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June 9, 2013 Third Sunday after Pentecost

This week’s readings

Any time there is a widow or an orphan in a story, it’s time to pay attention. From the most vulnerable in Scripture, we learn a lot about trust and faithfulness.

In Feasting on the Word Year C Vol. 3, Marsha M. Wilfong does a good job of placing Elijah and the widow in the whole narrative of Elijah being established as a prophet of Israel. It starts with challenging Ahab and the god that brings rain, Baal. Now that the country is in a drought, These three miracles lead the widow to proclaim that Elijah is a prophet of God. Miracles are God’s way of raising up and identifying his prophets. The psalm echoes the faithfulness of both Elijah and the widow.

Paul’s introduction to Galatians will be disturbing to some. In his passionate conversion to Christianity and his vocal opposition to the institutional leaders of the day, passages like this can be used to justify an arrogant attitude towards people of other faiths and towards the institutions which, for good or for ill, the foundations on which we stand. I would hesitate to model Paul’s way of speaking, but his message for leaders and churches that are so bogged down in history they can not see Christ working in their midst is important. This is a case when we need to hear the message in spite of the messenger.

Jesus’ healing of the widow’s son can be read as a reinforcement of the first reading, or can focus on a different message about healing. In this encounter, Jesus is overcome with compassion for the widow, a real compassion that leads to concrete action, the son coming back to life. We live in a society with very formal traditions around death, traditions that minimize the amount of grief that is actually expressed. Those traditions bring important comfort. They can also objectify grief, and distance us from another’s pain. In much of the world death is a loud, uncomfortable, heartbreaking mess. Jesus walks into that and brings healing. It is the compassion that becomes the spring board for God’s healing that I find so compelling here. We can create so many programs, but if our hearts are not moved to share the Good News and be ministers of reconciliation, then we can do nothing.

What will be moving in the hearts of your gathering this Sunday?

Dawn Leger

About Dawn Leger

I am a priest in the Diocese of Nova Scotia and Prince Edward Island, having served in Stouffville, Ontario. I think preaching is a profound and great privilege granted to us by God and our Church. I love the reading, the writing, the proclaiming, the dissecting and the dialogue. I also love to cook, sing, read and laugh, in no particular order.
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7 Responses to June 9, 2013 Third Sunday after Pentecost

  1. Thanks Dawn!

    I think I’m focusing on the word “credibility” … how did Elijah gain credibility … how did Paul Gain credibility … how did Jesus gain credibility.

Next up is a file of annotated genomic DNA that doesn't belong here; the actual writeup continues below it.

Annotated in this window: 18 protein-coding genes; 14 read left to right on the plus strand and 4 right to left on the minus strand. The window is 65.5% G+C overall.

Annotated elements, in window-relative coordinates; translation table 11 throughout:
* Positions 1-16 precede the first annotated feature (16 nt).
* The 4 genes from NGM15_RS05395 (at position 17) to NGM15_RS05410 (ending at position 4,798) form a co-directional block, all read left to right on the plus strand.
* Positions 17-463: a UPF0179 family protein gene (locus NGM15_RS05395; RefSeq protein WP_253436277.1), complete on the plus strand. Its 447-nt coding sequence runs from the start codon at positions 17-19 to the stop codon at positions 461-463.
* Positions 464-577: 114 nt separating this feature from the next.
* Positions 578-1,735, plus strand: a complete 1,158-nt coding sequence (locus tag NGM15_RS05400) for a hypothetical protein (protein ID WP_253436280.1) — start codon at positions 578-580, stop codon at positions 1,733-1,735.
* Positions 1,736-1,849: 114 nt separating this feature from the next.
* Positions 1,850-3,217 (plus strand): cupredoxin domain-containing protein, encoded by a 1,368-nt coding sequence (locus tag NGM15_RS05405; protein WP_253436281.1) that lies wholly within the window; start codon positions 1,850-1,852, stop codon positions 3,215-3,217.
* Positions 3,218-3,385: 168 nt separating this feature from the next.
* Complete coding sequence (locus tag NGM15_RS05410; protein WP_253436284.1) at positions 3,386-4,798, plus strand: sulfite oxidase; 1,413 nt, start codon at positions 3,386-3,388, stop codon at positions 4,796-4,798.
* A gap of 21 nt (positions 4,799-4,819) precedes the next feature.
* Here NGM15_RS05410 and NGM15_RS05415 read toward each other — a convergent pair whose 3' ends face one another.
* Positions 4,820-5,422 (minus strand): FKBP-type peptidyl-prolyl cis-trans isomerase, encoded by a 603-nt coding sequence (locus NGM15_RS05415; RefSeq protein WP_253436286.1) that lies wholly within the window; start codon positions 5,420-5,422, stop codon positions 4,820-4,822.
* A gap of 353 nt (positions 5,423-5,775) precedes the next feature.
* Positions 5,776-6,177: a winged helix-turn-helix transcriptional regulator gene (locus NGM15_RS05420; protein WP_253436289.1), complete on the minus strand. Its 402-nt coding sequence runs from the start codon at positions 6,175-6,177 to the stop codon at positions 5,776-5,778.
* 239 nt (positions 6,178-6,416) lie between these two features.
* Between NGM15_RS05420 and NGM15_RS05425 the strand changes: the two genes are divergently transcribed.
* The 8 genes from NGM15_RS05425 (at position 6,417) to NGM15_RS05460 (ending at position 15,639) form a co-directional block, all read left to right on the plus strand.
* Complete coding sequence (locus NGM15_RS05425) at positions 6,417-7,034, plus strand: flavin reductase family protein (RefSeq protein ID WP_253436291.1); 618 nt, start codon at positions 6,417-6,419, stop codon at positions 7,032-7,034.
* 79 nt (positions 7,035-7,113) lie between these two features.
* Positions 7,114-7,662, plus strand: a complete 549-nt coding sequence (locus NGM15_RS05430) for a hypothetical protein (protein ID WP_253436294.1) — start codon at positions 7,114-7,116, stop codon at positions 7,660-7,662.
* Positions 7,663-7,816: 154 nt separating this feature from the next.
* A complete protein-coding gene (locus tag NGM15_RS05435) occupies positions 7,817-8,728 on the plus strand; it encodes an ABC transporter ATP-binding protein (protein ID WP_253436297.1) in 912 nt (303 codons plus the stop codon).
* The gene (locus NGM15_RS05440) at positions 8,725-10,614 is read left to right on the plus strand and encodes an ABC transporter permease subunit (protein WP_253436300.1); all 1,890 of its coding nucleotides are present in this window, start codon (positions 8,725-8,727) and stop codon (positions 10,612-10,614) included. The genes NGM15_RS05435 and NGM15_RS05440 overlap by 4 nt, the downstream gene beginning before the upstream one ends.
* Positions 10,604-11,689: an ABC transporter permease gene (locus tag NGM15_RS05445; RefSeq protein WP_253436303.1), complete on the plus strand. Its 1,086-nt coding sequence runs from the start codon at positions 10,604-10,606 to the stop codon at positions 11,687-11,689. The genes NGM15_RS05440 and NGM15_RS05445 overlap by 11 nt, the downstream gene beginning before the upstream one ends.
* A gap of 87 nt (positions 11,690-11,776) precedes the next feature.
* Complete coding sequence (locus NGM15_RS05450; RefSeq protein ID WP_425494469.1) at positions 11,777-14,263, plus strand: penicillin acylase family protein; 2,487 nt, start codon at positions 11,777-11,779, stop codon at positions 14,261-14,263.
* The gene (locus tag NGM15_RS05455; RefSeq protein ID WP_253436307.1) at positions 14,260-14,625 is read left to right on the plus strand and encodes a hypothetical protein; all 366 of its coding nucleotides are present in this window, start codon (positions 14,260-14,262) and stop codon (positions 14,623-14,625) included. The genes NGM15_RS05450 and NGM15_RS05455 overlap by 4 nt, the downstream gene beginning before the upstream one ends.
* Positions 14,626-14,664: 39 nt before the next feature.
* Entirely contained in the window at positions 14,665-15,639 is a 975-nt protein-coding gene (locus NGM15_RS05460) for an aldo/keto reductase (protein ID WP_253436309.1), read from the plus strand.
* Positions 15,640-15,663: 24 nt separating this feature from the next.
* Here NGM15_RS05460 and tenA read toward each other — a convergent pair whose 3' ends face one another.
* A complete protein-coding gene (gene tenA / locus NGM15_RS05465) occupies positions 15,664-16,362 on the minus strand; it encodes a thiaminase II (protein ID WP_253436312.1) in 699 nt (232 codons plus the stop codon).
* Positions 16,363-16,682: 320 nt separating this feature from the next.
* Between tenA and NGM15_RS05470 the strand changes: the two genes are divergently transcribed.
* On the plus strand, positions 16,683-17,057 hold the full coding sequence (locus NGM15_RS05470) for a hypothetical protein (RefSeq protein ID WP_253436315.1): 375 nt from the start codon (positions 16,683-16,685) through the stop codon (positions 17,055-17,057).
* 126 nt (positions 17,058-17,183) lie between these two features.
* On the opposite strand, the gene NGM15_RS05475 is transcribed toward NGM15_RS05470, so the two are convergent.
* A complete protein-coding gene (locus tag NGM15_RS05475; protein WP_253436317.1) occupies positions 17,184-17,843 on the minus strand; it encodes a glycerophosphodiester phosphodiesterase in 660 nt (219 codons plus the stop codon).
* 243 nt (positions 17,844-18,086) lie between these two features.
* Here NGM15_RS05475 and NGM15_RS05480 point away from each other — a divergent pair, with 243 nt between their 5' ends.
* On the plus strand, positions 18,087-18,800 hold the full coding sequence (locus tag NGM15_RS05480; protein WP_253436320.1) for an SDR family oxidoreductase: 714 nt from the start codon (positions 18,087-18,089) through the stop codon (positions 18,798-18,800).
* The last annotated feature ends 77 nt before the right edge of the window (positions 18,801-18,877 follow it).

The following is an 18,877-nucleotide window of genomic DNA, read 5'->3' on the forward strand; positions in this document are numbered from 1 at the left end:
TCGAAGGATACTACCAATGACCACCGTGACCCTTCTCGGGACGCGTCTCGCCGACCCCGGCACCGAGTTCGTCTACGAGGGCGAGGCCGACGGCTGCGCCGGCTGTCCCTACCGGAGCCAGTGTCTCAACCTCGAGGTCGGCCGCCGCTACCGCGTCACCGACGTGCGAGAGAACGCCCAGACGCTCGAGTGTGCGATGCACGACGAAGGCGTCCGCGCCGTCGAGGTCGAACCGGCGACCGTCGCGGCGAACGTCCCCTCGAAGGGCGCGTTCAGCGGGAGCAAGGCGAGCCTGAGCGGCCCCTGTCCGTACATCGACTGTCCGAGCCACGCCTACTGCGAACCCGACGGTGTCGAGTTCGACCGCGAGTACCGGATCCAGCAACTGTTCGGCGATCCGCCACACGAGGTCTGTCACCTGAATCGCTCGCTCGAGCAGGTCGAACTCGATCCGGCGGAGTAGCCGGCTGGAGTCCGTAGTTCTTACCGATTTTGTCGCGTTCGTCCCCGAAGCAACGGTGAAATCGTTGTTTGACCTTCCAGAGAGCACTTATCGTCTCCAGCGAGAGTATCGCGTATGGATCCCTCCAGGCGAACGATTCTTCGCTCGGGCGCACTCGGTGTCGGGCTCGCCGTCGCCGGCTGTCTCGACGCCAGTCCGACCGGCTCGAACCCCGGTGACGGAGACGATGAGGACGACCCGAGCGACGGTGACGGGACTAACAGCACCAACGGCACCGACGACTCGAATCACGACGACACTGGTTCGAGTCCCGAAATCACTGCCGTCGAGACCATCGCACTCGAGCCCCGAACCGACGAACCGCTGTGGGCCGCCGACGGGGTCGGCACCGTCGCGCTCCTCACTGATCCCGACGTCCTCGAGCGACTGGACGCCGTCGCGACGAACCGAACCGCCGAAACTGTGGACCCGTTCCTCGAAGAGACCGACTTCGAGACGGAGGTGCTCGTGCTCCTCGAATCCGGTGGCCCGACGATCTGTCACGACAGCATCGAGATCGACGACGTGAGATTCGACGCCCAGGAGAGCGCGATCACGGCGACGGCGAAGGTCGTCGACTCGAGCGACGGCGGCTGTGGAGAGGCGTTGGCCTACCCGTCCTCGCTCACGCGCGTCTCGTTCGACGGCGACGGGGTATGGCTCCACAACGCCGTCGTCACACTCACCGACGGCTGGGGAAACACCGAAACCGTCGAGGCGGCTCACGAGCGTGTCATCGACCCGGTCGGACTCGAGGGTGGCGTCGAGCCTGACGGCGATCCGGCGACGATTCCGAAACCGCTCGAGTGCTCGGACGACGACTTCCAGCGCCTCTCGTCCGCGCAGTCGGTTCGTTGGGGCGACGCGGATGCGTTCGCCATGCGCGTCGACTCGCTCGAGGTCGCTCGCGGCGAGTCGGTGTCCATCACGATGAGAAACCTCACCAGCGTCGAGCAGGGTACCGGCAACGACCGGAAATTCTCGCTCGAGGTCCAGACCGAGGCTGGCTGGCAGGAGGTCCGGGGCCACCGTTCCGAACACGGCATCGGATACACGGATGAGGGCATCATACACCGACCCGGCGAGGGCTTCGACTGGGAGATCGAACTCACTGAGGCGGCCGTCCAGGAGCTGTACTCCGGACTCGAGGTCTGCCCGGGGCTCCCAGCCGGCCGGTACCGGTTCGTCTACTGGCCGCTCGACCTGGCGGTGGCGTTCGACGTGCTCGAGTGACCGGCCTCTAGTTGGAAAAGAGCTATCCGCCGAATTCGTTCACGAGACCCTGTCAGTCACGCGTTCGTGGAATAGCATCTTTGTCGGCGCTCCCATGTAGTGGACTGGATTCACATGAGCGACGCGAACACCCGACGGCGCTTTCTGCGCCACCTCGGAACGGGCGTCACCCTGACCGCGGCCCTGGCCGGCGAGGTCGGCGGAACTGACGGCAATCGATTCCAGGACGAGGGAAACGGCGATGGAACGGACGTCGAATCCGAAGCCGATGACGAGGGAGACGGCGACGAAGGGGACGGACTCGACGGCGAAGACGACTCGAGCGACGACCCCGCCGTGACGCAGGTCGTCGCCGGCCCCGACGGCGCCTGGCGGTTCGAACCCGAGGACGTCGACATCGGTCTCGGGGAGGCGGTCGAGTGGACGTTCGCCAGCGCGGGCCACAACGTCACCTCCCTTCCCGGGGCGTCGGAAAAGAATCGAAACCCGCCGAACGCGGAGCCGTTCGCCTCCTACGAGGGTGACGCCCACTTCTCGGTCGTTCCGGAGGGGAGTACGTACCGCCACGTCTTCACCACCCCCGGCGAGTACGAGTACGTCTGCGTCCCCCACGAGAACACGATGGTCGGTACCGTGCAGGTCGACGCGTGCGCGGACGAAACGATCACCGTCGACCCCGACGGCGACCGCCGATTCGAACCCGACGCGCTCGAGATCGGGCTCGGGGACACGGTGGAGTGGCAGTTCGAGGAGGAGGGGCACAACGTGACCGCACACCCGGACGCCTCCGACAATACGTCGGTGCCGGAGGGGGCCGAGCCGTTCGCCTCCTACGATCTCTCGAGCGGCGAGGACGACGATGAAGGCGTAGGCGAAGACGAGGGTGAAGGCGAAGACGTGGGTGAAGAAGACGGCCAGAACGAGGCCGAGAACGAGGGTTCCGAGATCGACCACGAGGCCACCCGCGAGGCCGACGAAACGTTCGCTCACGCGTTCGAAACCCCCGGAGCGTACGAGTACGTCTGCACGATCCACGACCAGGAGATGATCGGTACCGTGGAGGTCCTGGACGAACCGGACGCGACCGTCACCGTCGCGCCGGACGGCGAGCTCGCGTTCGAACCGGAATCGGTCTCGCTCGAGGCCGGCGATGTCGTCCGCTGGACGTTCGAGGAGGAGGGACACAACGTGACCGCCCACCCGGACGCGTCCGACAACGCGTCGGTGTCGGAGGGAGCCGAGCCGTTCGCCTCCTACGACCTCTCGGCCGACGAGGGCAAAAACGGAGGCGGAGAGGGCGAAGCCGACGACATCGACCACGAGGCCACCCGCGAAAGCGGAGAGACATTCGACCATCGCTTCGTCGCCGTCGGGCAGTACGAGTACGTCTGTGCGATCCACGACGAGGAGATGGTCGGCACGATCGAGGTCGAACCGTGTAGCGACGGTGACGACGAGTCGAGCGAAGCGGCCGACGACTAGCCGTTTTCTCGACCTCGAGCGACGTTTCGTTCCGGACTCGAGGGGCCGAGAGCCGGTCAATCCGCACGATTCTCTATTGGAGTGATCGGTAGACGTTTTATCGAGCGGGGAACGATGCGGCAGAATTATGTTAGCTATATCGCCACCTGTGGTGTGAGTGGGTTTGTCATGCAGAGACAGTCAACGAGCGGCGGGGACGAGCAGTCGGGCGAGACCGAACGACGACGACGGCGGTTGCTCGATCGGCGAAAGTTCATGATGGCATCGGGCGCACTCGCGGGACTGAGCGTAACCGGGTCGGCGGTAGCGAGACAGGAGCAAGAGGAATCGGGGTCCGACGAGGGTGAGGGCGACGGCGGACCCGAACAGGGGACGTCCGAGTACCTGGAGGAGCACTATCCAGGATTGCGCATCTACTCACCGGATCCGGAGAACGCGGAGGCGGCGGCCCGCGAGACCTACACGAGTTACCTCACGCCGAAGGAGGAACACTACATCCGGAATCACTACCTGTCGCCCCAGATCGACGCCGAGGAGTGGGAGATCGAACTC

Our of that … how credible do we find Jesus to be today … and what does that mean.

    Finally … how credible does the world around us find the church

    Initial pondering.

    • Dawn Leger

      Thanks Mark. The question that comes to my mind, which you may already be asking, is, what makes Jesus credible today.

      I’ve been part of some amazing conversations lately about what faith asks of us. Does it mean taking every word of Scripture as fact? As truth? Are they the same thing? What is the “proof” of Jesus’ identity, and is proof what people of faith should be seeking?

  2. I agree with you Dawn. The keys here are compassion and engagement. There is nothing in the ministry of Jesus, nothing in the involvement of God with God’s people in the Story of the Bible that says distance, clinical analysis, coldness and all the other ills that plague post-post-modernity. The Bible is messy, it’s passionate, it’s deeply engaged and it is real in a raw and compelling way. Our calling then is to wade right in their and get our hands dirty. To feel, to be, and to listen to what God is doing in each situation, no matter how unexpected.

    • Argh! *wade right in there* sorry about that.

      • Dawn Leger

        Sounds like an exciting sermon, Nicole. I think this gospel is scandalous in light of our traditions around death. The scandal then is that Jesus would touch the platform. The bearers were compelled to stand still as he approached. The scandal today is the messiness of the whole scene, when so much of our “death industry” is about keeping things calm and quiet.

  3. That’s right, as my husband, a nurse at the public hospital downtown, can attest. While I do know where I would take the sermon were I preaching, I am not preaching this Sunday at our church (nor am I on the list – our church doesn’t have lay preachers yet). We will be treated to a guest preacher from the Cathedral. Let’s see what he does with it…

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